(20) Origen, Commentary on Romans 8:3 and 11:6; cited in Longenecker, 32..

(21) Apostolic Constitutions, 2.4; [Roberts, "Constitutions of the Holy Apostles", Anti-Nicene Fathers, vol. 7 Lactantius, Venantius, Asterius, Victorinus, Dionysius, Apostolic Teaching and Constitutions, 2 Clement, Early Liturgies, 397]: "But, above all, let him [the bishop] carefully distinguish between the original law and the additional precepts (deuterwsiV), and show which are the laws for believers, and which the bonds for the unbelievers, lest any should fall under those bonds." This quote is taken from the section of Constitutions that is basically a copy of the Didascalia Apostolorum, a third century Syrian document claiming to be of apostolic origins; cf. R. Hugh Connolly, ed, Didascalia Apostolorum, (Oxford, 1929).

(22) Longenecker, 27.

(23) John Chrysostom, Commentary on Galatians (on Gal. 3:25-26). [Philip Schaff, D.D., LL.D., ed. "Homilies on the Epistles of St. Paul the Apostle to the Galatians and Ephesians", Nicene and Post-Nicene Fathers, Series 1, Vol. 13, Chrysostom: Homilies on Galatians, Ephesians, Philippians, Colossians, Thessalonians, Timothy, Titus, and Philemon (Peabody, MA: Hendrickson Publishers, Inc., 1994), 29].

(24) Longenecker, 27.

(25) An in-depth study of this topic is to be found in Stephen D. Benin, The Footprints of God: Divine Accommodation in Jewish and Christian Thought, (Albany: State University of New York Press, 1993), esp. Chps. 1-3.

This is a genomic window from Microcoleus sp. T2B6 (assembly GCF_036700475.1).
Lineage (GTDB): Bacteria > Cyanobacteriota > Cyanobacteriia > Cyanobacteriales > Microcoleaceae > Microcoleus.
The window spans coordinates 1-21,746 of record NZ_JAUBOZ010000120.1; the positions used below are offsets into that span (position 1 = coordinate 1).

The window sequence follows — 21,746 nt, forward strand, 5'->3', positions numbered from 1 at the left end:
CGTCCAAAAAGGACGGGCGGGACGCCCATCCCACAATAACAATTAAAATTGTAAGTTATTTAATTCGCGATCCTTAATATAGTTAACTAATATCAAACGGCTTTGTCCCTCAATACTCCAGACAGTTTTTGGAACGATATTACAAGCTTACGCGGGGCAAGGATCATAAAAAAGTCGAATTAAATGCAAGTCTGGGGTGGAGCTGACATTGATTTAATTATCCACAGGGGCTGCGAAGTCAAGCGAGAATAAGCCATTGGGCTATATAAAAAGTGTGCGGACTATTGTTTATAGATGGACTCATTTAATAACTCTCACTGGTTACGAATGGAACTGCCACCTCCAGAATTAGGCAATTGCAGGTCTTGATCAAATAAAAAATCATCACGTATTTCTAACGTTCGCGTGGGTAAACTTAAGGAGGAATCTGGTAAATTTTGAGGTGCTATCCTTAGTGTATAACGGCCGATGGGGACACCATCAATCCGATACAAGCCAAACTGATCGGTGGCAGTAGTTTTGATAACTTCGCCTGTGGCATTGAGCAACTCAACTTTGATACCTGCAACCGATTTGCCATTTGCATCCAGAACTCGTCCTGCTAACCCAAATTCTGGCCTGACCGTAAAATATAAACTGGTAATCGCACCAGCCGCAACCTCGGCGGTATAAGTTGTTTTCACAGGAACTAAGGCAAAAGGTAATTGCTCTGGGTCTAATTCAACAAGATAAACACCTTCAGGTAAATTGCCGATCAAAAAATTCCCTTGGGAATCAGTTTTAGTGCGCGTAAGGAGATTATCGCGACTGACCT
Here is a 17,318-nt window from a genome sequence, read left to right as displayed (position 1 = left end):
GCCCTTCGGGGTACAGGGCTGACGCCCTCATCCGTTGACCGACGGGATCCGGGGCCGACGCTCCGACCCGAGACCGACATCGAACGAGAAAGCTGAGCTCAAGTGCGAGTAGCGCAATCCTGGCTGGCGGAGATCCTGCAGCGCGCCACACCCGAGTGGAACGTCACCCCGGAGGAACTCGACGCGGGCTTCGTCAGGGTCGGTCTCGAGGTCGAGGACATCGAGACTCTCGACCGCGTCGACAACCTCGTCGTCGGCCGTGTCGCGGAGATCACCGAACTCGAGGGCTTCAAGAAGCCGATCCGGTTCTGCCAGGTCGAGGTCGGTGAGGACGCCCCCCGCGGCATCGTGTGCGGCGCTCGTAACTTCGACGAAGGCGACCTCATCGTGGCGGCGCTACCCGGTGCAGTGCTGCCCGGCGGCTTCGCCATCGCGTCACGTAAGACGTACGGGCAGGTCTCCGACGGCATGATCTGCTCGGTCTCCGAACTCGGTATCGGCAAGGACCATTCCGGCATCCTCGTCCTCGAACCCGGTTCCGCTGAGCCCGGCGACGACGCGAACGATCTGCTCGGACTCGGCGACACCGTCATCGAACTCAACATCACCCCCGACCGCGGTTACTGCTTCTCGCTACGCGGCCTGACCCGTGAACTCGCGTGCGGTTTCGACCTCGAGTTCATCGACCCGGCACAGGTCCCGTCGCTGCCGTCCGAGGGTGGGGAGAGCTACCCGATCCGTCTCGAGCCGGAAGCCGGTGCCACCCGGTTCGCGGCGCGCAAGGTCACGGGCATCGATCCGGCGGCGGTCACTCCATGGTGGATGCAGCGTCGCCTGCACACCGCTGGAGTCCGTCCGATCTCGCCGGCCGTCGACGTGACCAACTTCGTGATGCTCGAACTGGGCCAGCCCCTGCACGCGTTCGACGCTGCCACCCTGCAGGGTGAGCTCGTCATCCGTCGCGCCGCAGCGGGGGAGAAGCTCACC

(26) A comprehensive treatment of Justin’s interpretation of the Mosaic Law can be found in Stylianopoulos, Justin Martyr and the Mosaic Law.

(27) Justin, Chp. 44 [217].

(28) Ibid., Chp. 18 (emphasis added) [203]; cf. Chps. 46 & 67.

(29) cf. Stylanopoulos, 132.

(30) cf. Justin, Chp. 19 [203-204].

(31) Ibid., Chp. 21 [204].

(32) Ibid., Chp. 19 [204].

(33) Ibid., Chp. 20 (emphasis added) [204].

(34) cf. Stylianopoulos, 148.

(35) cf. Justin, Chp. 22 [205-206]; also Chps. 19, 43, 67, 92

(36) Ibid., Chp. 19 [204].

(37) cf. Ibid., Chp. 23 [206]. Justin discusses the original purpose of circumcision in Chp. 19.

(38) cf. Ibid.

(39) cf. Ibid., Chp. 67 [231-232].

(40) Ibid., Chp. 67 [231].

(41) cf. Ibid., Chp. 67 [231-232].

(42) cf. Ibid., Chp. 11 [199-200].

(43) cf. Stylianopoulos, 81.

(44) cf. Justin, Chps. 11,12 [199-200].

(45) cf. Ibid., Chp. 11 [199-200].

(46) Benin, Footprints of God, 5.

(47) Irenaeus, Book 4, Chp. 15 [479].

(48) cf. Eusebius, The Proof of the Gospel, trans. and edited by W.J. Ferrar (Grand Rapids, MI: Baker Book House, 1981) 1.6.17.

(49) Eusebius, 1.6.8.

(50) Eusebius, 1.6.8.

(51) cf. Eusebius, 1.6.9: "The law and life of our Saviour Jesus Christ shows itself to be such, being a renewal of the ancient pre-Mosaic religion, in which Abraham, the friend of God, and his forefathers are shown to have lived."

(52) Eusebius, 1.6.18.

(53) Chrysostom, Against the Jews, Discourse 4, Chp. 6. [Paul W. Harkins, trans., "Saint John Chrysostom: Discourses Against Judaizing Christians", The Fathers of the Church, A New Translation, Vol. 68 (Washington D.C.: The Catholic University Press, 1977), 89].

(54) Ibid., [89-90].

(55) cf. Chrysostom, Homilies on Colossians; cited in Stephin D. Benin, "Sacrifice as Education in Augustine and Chrysostom," Church History, 52 (March 1983): 18.

(56) cf. Stephin D. Benin, "Sacrifice as Education", 18.